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6

I can't give an answer using fiber bundles, but I don't think it is important as the confusion is at a much simpler level. A field can be in different representations for different symmetry group. The Higgs field is in the trivial representation of the Poincarre group, that is, under Lorentz transformations, $\phi(x)\to \phi(\Lambda x)$, but in non-trivial ...


6

There is also the routhian formalism of mechanics which is described as being a hybrid of lagrangian and hamiltonian mechanics. The routhian is defined as $$R = \sum_{i=1}^n p_i\dot{q}_i - L$$ You can learn more about it by clicking this link for wikipedia's description of it. Reading more in regards to the routhian because I was bored, I realized it is ...


4

You already got your answer, all right, several times over, but I will emphasize the central puzzle of your question which you only got indirect answers for, connected to the peculiar special structure of SO(4). Any self-respecting text introducing the standard model more or less has it. I'll skip all superfluous issues like lagrangian terms, the U(1)s, etc....


3

Let us consider an example and take the Weinberg-Salam Lagrangian: $$ \mathscr{L} = i\bar{\psi}\gamma\cdot\partial\psi - m\bar{\psi}\psi $$ and let us adapt it to the case describing electrons and neutrinos as $$ \mathscr{L} = i\bar{\textrm{e}}_R\gamma\cdot\partial\textrm{e}_R + i\bar{\textrm{e}}_L\gamma\cdot\partial\textrm{e}_L + i\bar{\nu}_L\gamma\cdot\...


3

The term gauge transformation refers to two related notions in this context. Let $P$ be a principal $G$-bundle over a manifold $M$, and let $\cup_i U_i$ be a cover of $M$. A connection on $P$ is specified by a collection of $\mathfrak{g}=\mathrm{Lie}(G)$ valued 1-forms $\{A_i\}$ defined in each patch $\{U_i\}$, together with $G$-valued functions $g_{ij} : ...


3

Yes, OP is right. In the field-theoretic case, the partial derivatives in OP's first formula (1) should be replaced with functional derivatives $$ \delta S~=~\int_{t_1}^{t_2}\!\mathrm{d}t\left(\frac{\delta L}{\delta q}~\delta q+\left. \frac{\delta L}{\delta v}\right|_{v=\dot{q}}~\delta \dot{q}\right),\tag{1'}$$ where the Lagrangian $$L[q(\cdot,t),v(\...


3

In QFT, a single particle does not scatter, hence its (renomalized) wave function in an interacting theory is the same as the corresponding asymptotic wave function in the asymptotic Fock space. However, the multiparticle picture breaks down as the interacting Hilbert space cannot be identified with the asymptotic Fock space, by Haag's theorem. Thus ...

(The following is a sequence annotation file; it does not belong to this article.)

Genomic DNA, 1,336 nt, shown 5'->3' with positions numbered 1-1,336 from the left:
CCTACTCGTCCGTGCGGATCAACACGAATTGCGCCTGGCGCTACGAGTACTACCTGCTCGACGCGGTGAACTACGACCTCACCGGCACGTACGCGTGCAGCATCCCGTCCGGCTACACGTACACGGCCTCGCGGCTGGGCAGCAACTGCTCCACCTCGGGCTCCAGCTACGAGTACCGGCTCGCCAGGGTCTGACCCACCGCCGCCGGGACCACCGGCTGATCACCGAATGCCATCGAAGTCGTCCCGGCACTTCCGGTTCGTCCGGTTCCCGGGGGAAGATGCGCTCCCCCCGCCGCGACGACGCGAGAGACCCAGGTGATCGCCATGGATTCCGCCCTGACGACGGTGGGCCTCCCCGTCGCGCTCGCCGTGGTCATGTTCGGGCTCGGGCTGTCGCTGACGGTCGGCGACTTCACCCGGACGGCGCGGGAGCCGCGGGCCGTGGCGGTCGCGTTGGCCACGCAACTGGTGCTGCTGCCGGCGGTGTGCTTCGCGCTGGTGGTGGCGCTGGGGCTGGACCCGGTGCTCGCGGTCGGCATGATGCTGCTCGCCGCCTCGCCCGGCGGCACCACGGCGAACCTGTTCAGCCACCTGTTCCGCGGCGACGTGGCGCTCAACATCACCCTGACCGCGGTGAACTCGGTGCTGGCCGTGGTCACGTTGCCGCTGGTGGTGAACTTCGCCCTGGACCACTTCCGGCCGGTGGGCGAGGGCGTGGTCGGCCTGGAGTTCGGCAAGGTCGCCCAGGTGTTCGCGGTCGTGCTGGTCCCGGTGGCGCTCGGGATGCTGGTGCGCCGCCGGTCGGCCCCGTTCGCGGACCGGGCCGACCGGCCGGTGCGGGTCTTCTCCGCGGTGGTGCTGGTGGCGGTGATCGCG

3

It's worth pointing out that the Hamiltonian and Lagrangian formalisms are independent, even though they're usually taught as if the former were a filtering of the latter (here enter Legendre transforms). Both formalisms are as independent as the notions of tangent and cotangent bundles in differential geometry: independent, but intrinsically connected. ...


2

The first part of OP's construction is directly related to the covariant Hamiltonian formalism for a real scalar field with Lagrangian density $$ {\cal L} ~=~ \frac{1}{2}\partial_{\alpha} \phi ~\partial^{\alpha} \phi -{\cal V}(\phi), \tag{CW4} $$ see e.g. Ref. [CW] and this Phys.SE post. See also the Wronskian method in this Phys.SE post. [In this answer we ...


2

The stress-energy tensor is not symmetric by its definition. It is symmetric only if we require the system to be rotationally invariant and to have no intrinsic spin (all representations of the internal Lorentz algebra must vanish). In particular one can show that: $$ M^{\mu}_{\alpha\beta} = (x_{\alpha}T^{\mu}_{\beta} - x_{\beta}T^{\mu}_{\alpha}) + \textrm{...


2

Expanding on my comment, I think the Rarita Schwinger field (spin 3/2) has exactly the gauge symmetry you want: https://books.google.be/books?id=KFUhAwAAQBAJ&lpg=PA96&ots=vh0WtWM5rg&dq=rarita%20schwinger%20fermionic%20gauge%20symmetry&pg=PA95#v=onepage&q&f=false This gauge symmetry removes the spin 1/2 component of the field so only ...


2

This is just supplementing Qmechanic's answer. I think the notations here need to be addressed. OP might be confusing Lagrangian (normal $L$) with Lagrangian density ($\mathcal{L}$). Formally, we have three fundamental relations: $$L = \displaystyle\int \mathcal{L}(\phi(x,t),\dot \phi(x,t),x,t) \mathrm d^3x$$ $$S = \displaystyle\int dt \space L = \...


1

When we say scalar, spinor, vector, and so on, field, we mean which representation of the frame bundle the field belongs to. Or in index notation, which spacetime indices the field has: none, spinor, vector, and so on. We can combine this with internal symmetries which are $G$-bundles for some gauge group $G$, for example $SU(2)$. In indices this is some ...


1

Answer of this question is quite subtle. First let us consider the most general Higgs potential which is renormalizable and invariant under $SU(2)_{L}\otimes U(1)_{Y}$ gauge transformations, which has the form \begin{equation} V = \lambda(\phi^{\dagger}\phi-\mu^{2})^{2} \end{equation} Where \begin{equation} \phi = \frac{1}{\sqrt{2}}\begin{pmatrix} \phi_{1}+...


1

If I'm understanding correctly, you're asking whether an arbitrary QFT admits an asymptotic Fock basis. If a QFT does admit a Fock basis, you can talk about particles and do scattering theory in momentum space and construct position operators for single particles. But it's not guaranteed that a given QFT admits asympotic Fock bases. Quantum field theory ...



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